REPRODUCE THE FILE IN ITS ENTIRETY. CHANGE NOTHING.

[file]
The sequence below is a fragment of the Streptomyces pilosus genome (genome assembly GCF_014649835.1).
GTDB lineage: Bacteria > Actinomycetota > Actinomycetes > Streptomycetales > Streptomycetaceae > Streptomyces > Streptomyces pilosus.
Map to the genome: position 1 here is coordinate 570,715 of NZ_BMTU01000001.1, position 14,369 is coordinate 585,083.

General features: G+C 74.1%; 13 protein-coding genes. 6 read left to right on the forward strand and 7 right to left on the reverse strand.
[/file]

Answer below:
The sequence below is a fragment of the Streptomyces pilosus genome (genome assembly GCF_014649835.1).
GTDB lineage: Bacteria > Actinomycetota > Actinomycetes > Streptomycetales > Streptomycetaceae > Streptomyces > Streptomyces pilosus.
Map to the genome: position 1 here is coordinate 570,715 of NZ_BMTU01000001.1, position 14,369 is coordinate 585,083.

General features: G+C 74.1%; 13 protein-coding genes. 6 read left to right on the forward strand and 7 right to left on the reverse strand.